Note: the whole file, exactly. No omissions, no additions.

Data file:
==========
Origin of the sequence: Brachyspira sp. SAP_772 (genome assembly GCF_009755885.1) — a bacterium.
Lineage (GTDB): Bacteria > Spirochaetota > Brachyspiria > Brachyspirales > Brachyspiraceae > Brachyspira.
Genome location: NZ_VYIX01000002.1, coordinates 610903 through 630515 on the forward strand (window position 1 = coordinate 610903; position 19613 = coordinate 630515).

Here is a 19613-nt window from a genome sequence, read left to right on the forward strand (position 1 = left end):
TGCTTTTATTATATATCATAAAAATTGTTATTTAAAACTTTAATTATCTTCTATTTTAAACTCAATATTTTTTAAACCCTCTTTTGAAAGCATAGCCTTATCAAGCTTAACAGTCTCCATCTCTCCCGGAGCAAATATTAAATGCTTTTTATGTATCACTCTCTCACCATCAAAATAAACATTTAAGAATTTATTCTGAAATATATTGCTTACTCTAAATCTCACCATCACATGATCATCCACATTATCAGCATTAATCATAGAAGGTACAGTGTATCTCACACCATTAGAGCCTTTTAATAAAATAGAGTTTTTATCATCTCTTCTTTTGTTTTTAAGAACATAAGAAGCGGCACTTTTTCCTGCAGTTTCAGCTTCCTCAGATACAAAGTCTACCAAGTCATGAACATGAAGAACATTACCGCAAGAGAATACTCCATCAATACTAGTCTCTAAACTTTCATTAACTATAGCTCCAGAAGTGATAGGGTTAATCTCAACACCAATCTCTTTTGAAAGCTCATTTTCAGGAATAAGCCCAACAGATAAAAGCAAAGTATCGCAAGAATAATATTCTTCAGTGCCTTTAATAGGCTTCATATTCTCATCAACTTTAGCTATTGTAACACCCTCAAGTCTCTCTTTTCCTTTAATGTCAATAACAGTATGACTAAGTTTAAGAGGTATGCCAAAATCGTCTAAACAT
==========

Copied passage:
Origin of the sequence: Brachyspira sp. SAP_772 (genome assembly GCF_009755885.1) — a bacterium.
Lineage (GTDB): Bacteria > Spirochaetota > Brachyspiria > Brachyspirales > Brachyspiraceae > Brachyspira.
Genome location: NZ_VYIX01000002.1, coordinates 610903 through 630515 on the forward strand (window position 1 = coordinate 610903; position 19613 = coordinate 630515).

Here is a 19613-nt window from a genome sequence, read left to right on the forward strand (position 1 = left end):
TGCTTTTATTATATATCATAAAAATTGTTATTTAAAACTTTAATTATCTTCTATTTTAAACTCAATATTTTTTAAACCCTCTTTTGAAAGCATAGCCTTATCAAGCTTAACAGTCTCCATCTCTCCCGGAGCAAATATTAAATGCTTTTTATGTATCACTCTCTCACCATCAAAATAAACATTTAAGAATTTATTCTGAAATATATTGCTTACTCTAAATCTCACCATCACATGATCATCCACATTATCAGCATTAATCATAGAAGGTACAGTGTATCTCACACCATTAGAGCCTTTTAATAAAATAGAGTTTTTATCATCTCTTCTTTTGTTTTTAAGAACATAAGAAGCGGCACTTTTTCCTGCAGTTTCAGCTTCCTCAGATACAAAGTCTACCAAGTCATGAACATGAAGAACATTACCGCAAGAGAATACTCCATCAATACTAGTCTCTAAACTTTCATTAACTATAGCTCCAGAAGTGATAGGGTTAATCTCAACACCAATCTCTTTTGAAAGCTCATTTTCAGGAATAAGCCCAACAGATAAAAGCAAAGTATCGCAAGAATAATATTCTTCAGTGCCTTTAATAGGCTTCATATTCTCATCAACTTTAGCTATTGTAACACCCTCAAGTCTCTCTTTTCCTTTAATGTCAATAACAGTATGACTAAGTTTAAGAGGTATGCCAAAATCGTCTAAACAT